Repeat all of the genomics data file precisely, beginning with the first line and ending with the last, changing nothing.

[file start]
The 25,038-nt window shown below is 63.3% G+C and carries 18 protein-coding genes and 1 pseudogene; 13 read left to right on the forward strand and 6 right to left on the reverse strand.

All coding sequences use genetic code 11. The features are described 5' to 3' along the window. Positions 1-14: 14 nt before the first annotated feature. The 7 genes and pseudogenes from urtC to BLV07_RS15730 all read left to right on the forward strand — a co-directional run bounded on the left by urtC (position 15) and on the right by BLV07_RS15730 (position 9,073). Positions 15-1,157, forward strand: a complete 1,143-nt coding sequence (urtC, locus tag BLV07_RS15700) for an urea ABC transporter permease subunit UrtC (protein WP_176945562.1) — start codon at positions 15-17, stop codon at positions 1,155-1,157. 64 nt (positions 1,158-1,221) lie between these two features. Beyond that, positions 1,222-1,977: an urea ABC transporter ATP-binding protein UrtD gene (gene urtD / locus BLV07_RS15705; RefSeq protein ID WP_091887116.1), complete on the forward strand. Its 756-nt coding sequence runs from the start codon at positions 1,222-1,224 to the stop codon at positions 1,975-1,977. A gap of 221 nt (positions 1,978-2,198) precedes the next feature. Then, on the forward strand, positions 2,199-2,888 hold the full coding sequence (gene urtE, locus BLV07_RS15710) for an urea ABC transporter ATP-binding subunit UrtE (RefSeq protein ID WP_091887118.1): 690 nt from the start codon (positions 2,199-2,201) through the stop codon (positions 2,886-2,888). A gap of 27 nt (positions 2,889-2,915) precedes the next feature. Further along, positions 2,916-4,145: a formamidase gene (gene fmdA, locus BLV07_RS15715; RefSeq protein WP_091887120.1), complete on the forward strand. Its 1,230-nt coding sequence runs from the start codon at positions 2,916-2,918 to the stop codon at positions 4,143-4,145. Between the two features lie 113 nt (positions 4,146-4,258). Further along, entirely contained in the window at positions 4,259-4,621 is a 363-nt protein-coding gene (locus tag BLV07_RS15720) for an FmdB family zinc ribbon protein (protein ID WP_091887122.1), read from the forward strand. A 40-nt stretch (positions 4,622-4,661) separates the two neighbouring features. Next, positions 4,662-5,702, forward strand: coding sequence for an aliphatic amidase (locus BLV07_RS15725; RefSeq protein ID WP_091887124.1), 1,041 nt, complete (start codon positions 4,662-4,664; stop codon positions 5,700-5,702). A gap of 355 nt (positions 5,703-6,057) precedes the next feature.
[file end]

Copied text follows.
The 25,038-nt window shown below is 63.3% G+C and carries 18 protein-coding genes and 1 pseudogene; 13 read left to right on the forward strand and 6 right to left on the reverse strand.

All coding sequences use genetic code 11. The features are described 5' to 3' along the window. Positions 1-14: 14 nt before the first annotated feature. The 7 genes and pseudogenes from urtC to BLV07_RS15730 all read left to right on the forward strand — a co-directional run bounded on the left by urtC (position 15) and on the right by BLV07_RS15730 (position 9,073). Positions 15-1,157, forward strand: a complete 1,143-nt coding sequence (urtC, locus tag BLV07_RS15700) for an urea ABC transporter permease subunit UrtC (protein WP_176945562.1) — start codon at positions 15-17, stop codon at positions 1,155-1,157. 64 nt (positions 1,158-1,221) lie between these two features. Beyond that, positions 1,222-1,977: an urea ABC transporter ATP-binding protein UrtD gene (gene urtD / locus BLV07_RS15705; RefSeq protein ID WP_091887116.1), complete on the forward strand. Its 756-nt coding sequence runs from the start codon at positions 1,222-1,224 to the stop codon at positions 1,975-1,977. A gap of 221 nt (positions 1,978-2,198) precedes the next feature. Then, on the forward strand, positions 2,199-2,888 hold the full coding sequence (gene urtE, locus BLV07_RS15710) for an urea ABC transporter ATP-binding subunit UrtE (RefSeq protein ID WP_091887118.1): 690 nt from the start codon (positions 2,199-2,201) through the stop codon (positions 2,886-2,888). A gap of 27 nt (positions 2,889-2,915) precedes the next feature. Further along, positions 2,916-4,145: a formamidase gene (gene fmdA, locus BLV07_RS15715; RefSeq protein WP_091887120.1), complete on the forward strand. Its 1,230-nt coding sequence runs from the start codon at positions 2,916-2,918 to the stop codon at positions 4,143-4,145. Between the two features lie 113 nt (positions 4,146-4,258). Further along, entirely contained in the window at positions 4,259-4,621 is a 363-nt protein-coding gene (locus tag BLV07_RS15720) for an FmdB family zinc ribbon protein (protein ID WP_091887122.1), read from the forward strand. A 40-nt stretch (positions 4,622-4,661) separates the two neighbouring features. Next, positions 4,662-5,702, forward strand: coding sequence for an aliphatic amidase (locus BLV07_RS15725; RefSeq protein ID WP_091887124.1), 1,041 nt, complete (start codon positions 4,662-4,664; stop codon positions 5,700-5,702). A gap of 355 nt (positions 5,703-6,057) precedes the next feature.